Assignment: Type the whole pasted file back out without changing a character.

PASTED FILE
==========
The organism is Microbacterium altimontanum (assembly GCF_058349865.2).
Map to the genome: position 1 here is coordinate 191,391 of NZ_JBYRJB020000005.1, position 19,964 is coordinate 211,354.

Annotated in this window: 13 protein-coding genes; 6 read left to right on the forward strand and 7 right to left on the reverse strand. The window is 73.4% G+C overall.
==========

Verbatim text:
The organism is Microbacterium altimontanum (assembly GCF_058349865.2).
Map to the genome: position 1 here is coordinate 191,391 of NZ_JBYRJB020000005.1, position 19,964 is coordinate 211,354.

Annotated in this window: 13 protein-coding genes; 6 read left to right on the forward strand and 7 right to left on the reverse strand. The window is 73.4% G+C overall.